ANCHORAGE - The engines purred, pulling the commuter airplane through a blowing storm as it flew a holding pattern Thursday evening, waiting to touch down in Nome.
Outside her window, the only thing Heidi Graber could see was a vast white expanse. Where did the sky end and the earth begin?
A moment later, with her back broken in three spots and her pelvis fractured, she, the pilot and four others aboard had the answer.
"It was just completely out of nowhere - ran straight into the side of a mountain," Graber said by telephone from a Nome hospital bed. The 34-year-old school counselor from Teller who was flying into Nome to catch a connection to Anchorage for vacation said she was the most seriously injured in the crash about eight miles northeast of Nome.
The aircraft, a Piper PA-31-350 operated by Frontier Flying Service, had hit hard on the slope of Newton Peak. Despite the violence of the collision and the sudden stop, all aboard survived.
The pilot, Harland Hannon, last made contact with control in Nome at roughly 6:20 p.m., when he advised that flight 8218 was inbound and, because of the deteriorating weather, requested to be put in a holding pattern to land in turn.
When the flight wasn't heard from again, Alaska State Troopers and Nome Volunteer Fire Department Search and Rescue began a search.
Hannon could not be reached for comment Friday, but National Transportation Safety Board investigator Clint Johnson, who was just beginning his investigation, caught up with the pilot while he was on a layover in Anchorage, on his way to Fairbanks.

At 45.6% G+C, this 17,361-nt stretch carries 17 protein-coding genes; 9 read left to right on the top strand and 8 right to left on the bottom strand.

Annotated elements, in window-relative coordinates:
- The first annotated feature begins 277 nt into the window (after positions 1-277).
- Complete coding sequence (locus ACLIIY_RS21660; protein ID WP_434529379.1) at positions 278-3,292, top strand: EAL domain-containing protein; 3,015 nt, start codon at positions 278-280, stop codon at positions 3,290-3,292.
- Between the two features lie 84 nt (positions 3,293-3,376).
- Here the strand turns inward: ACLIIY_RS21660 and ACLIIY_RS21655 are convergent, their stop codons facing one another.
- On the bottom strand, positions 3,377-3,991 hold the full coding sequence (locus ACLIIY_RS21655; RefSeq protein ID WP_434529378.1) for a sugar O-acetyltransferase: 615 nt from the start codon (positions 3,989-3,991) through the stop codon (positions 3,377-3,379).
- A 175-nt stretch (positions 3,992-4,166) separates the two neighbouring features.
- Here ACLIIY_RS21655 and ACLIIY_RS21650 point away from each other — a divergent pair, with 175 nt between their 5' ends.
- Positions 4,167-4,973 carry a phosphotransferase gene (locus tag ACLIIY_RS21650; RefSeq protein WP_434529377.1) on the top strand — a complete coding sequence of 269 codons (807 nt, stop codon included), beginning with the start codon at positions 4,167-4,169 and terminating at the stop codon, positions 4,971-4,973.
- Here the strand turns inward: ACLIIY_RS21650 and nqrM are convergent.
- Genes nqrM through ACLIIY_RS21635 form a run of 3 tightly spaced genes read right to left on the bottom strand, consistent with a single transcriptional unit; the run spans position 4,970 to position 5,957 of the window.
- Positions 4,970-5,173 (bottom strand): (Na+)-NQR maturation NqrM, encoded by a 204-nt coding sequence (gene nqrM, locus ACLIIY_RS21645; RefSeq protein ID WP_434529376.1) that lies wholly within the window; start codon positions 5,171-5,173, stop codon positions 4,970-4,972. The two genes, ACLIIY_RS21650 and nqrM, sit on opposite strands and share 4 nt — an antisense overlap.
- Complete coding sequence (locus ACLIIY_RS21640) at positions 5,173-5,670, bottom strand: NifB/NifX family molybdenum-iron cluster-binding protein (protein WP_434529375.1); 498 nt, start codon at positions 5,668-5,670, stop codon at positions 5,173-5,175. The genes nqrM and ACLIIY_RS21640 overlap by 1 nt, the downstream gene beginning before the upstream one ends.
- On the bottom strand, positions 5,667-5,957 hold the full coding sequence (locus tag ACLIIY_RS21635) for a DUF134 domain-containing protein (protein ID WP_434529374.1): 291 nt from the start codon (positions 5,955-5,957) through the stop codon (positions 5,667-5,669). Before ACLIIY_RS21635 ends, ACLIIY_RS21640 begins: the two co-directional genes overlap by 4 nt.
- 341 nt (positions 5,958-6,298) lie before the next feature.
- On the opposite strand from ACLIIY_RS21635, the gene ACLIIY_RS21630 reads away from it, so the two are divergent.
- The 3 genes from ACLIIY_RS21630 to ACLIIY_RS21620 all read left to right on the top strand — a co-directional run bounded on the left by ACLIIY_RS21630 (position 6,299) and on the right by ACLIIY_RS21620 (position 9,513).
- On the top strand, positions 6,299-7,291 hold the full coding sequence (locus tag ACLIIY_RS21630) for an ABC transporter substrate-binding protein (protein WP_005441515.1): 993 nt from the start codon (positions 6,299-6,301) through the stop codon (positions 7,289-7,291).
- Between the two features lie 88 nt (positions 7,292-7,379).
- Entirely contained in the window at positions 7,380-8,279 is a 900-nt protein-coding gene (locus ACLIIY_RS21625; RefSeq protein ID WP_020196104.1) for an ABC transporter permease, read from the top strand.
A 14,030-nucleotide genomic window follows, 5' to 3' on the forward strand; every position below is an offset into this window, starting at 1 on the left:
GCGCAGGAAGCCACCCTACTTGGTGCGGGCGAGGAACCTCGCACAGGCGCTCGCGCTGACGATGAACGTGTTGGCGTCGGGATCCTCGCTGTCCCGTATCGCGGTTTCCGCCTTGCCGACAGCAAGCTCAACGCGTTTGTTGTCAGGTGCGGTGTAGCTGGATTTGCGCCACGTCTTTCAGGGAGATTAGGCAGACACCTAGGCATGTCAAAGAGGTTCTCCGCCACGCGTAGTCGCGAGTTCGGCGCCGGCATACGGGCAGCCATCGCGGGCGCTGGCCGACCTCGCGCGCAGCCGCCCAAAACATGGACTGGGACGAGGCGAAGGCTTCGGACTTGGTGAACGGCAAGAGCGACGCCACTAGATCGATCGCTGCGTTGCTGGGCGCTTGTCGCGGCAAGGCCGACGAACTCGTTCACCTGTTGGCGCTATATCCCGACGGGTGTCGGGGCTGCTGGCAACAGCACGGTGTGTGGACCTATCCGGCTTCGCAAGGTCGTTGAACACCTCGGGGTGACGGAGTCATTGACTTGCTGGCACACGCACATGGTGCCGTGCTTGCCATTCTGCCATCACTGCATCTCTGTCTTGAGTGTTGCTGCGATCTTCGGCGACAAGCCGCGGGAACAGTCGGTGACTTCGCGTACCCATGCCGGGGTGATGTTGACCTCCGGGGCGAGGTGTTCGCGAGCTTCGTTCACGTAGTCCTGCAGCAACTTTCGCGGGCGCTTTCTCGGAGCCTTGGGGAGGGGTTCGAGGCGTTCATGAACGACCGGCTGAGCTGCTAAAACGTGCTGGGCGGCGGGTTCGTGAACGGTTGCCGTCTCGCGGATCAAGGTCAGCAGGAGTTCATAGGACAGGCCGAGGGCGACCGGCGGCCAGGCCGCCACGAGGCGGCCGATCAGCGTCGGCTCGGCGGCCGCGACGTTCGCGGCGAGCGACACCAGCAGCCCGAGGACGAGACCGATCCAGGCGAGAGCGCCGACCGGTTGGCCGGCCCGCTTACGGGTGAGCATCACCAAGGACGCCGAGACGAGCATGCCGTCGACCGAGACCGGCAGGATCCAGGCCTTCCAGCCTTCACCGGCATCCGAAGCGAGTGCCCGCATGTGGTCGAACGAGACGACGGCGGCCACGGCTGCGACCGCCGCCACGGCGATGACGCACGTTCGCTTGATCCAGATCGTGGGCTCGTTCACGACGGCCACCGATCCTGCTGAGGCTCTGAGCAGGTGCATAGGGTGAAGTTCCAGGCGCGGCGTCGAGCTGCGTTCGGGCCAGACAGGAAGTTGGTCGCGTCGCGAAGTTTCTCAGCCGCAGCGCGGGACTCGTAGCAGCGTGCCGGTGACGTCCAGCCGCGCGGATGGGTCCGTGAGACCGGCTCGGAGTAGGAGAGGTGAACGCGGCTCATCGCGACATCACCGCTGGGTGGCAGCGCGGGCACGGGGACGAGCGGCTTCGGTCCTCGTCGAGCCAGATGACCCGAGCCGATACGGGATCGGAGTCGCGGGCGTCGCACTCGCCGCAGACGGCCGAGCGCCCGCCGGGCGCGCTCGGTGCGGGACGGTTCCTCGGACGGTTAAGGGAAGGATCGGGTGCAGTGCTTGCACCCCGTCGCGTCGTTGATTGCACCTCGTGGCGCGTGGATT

During a brief interview, Hannon told Johnson he left Brevig Mission and initially reached about 5,500 feet, Johnson said. The flight to Nome is short, perhaps only a half-hour. But in that time, the weather thickened and the ceiling lowered, Johnson said. Soon Hannon was facing flat light and a whiteout, he said.
Alerted by an emergency locator beacon on the airplane, the small army of searchers faced fast-worsening conditions, which forced an Evergreen Aviation helicopter to turn back from the search. It took nearly three hours to find the wreckage.
Up on the mountain, the survivors saw a couple of lights glimmering in the distance: two snowmachines drifting through the dark. The stranded people shined flashlights down the slope. But it wasn't until a passenger doused clothes in fuel and lit them that they caught someone's attention, Graber said.
Perhaps two miles away, in the shadow of the mountain, Dexter resident David Olsen was at home watching the search unfold when he saw a light begin flickering beyond the search teams.
"We were just watching because the search teams were on the other side of the river, and when we spotted it I gave search and rescue a call," Olsen said.
It was about 8:50 p.m. when searchers got the call, and following the light, searchers reached the aircraft to find everyone alive, said troopers spokeswoman Megan Peters.
And pretty happy to see them.
"I was so grateful," Graber said. "And they were all so good. They really took good care of us."
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